Your Data Will Never Be Used Against You at APWU
(This article first appeared in the September/October 2018 issue of the American Postal Worker magazine)
By Health Plan Director John Marcotte
As an advocate for workers and quality health care, I am disturbed by recent media reports about health insurance companies using data collected from non-medical sources. The implication is that this could be used to set rates for health insurance premiums.
First let me assure you that the APWU Health Plan does not do business this way. I personally find this practice discriminatory and reprehensible; it defies the entire construct of health insurance. The APWU Health Plan was created by postal workers banding together to share the financial burden of health conditions should any one of us be unfortunate enough to have or contract one of these conditions. This is a proud heritage and one I believe is worth fighting to defend.
Much of health care in the United States is corporate controlled and there is a surge of for-profit companies buying out non-profit hospitals and clinics. I believe this trend, coupled with the current federal administration’s tear down of protections Americans had under the Affordable Care Act, has emboldened large health insurance companies to go forward with this ill-advised business model. The Holy Grail for these companies is to go back to the days of charging ridiculously high premiums or refusing to pay for preexisting conditions. These companies want to charge more for health care based on factors they assume will drive up your health care usage and costs. I believe this would make health care impossibly expensive for many of us at any age and all of us as we arrive at middle age and beyond.
This is the divide and conquer strategy often used by those wanting to take away what workers have gained in the past. They want to pit currently healthy workers against those receiving care with promises of lower premiums. I believe the end result would be the end of affordable employer-paid health care, which is most likely the ultimate goal.
Here are some quotes from a report on NPR.org:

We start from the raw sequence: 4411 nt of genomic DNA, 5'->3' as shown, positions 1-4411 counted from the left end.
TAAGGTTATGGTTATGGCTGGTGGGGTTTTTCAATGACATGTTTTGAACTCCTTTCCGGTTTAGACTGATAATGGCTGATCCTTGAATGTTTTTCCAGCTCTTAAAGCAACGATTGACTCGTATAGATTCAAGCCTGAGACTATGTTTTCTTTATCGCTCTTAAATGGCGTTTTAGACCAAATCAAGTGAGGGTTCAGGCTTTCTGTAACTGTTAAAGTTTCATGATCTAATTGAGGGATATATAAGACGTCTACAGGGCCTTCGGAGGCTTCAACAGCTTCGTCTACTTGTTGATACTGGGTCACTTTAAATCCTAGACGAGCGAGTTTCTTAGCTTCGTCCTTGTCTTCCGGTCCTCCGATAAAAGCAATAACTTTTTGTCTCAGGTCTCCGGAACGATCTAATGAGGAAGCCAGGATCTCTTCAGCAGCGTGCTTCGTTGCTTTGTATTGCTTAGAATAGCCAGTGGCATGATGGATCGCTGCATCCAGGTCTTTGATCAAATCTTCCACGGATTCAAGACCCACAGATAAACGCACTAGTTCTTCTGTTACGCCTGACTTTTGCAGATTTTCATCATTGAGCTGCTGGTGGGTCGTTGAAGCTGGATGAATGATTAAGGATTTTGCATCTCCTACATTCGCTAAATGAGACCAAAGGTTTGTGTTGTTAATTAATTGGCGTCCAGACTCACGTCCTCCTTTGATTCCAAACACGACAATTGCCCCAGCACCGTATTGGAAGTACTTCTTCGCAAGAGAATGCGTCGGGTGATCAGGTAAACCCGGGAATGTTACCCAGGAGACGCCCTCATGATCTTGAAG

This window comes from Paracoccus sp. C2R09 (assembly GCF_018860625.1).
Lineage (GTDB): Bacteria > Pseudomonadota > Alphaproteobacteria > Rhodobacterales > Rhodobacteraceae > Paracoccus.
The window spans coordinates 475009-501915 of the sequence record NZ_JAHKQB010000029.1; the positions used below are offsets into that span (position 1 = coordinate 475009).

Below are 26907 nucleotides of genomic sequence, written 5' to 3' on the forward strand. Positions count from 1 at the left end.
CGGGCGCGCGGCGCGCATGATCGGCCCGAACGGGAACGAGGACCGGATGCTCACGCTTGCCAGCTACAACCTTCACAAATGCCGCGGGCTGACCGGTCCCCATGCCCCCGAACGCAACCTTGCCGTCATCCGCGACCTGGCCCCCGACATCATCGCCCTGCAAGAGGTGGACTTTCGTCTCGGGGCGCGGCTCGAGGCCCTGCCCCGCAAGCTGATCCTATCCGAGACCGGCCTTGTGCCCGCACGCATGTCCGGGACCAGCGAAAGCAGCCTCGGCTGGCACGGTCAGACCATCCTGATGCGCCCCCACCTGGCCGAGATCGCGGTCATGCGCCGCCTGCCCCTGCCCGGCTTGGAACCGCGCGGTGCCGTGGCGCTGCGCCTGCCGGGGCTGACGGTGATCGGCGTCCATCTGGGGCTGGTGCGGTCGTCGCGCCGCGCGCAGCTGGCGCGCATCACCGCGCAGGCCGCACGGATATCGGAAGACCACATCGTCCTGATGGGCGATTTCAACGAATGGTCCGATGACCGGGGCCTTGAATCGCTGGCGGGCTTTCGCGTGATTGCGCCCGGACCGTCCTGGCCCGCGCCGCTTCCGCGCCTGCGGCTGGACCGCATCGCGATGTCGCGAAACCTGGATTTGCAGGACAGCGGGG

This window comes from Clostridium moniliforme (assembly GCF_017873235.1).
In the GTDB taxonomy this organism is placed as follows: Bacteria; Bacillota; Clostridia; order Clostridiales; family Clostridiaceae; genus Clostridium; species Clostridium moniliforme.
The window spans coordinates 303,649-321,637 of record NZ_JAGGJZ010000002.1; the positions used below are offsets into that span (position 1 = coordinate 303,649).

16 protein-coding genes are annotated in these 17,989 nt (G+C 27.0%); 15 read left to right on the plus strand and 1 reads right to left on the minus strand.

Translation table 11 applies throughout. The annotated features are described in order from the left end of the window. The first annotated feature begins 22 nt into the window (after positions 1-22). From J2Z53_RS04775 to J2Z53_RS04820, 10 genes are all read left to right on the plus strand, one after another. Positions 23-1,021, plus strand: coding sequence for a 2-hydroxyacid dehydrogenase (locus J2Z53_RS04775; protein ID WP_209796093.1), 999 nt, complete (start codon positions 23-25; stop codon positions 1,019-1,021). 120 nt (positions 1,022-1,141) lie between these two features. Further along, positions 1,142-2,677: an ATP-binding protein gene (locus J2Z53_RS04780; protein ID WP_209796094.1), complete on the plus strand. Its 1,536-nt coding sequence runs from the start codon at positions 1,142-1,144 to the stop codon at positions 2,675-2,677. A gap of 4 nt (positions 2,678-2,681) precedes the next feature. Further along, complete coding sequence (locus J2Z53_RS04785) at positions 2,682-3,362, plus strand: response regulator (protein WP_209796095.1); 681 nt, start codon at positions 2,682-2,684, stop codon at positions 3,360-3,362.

“The companies are tracking your race, education level, TV habits, marital status, net worth. They’re collecting what you post on social media, whether you’re behind on your bills, what you order online. Then they feed this information into complicated computer algorithms that spit out predictions about how much your health care could cost them…”
"Are you a woman who recently changed your name? You could be newly married and have a pricey pregnancy pending. Or maybe you’re stressed and anxious from a recent divorce. That, too, the computer models predict, may run up your medical bills…”
“Are you a woman who has purchased plus-size clothing? You’re considered at risk of depression. Mental health care can be expensive.
“Low-income and a minority? That means, the data brokers say, you are more likely to live in a dilapidated and dangerous neighborhood, increasing your health risks...
“Insurers contend that they use the information to spot health issues in their clients – and flag them so they get services they need. And companies like LexisNexis say the data shouldn’t be used to set prices. But as a research scientist from one company told [the reporter]: ‘I can’t say it hasn’t happened…’
Data collected can be error ridden and algorithms can be flawed – garbage in, garbage out. HIPAA laws do not protect your information outside of the health care industry.
The good news is the APWU Health Plan opposes using information in this manner and we are committed to our founding principle of workers taking care of workers. APWU Health Plan – Together Better Health! ■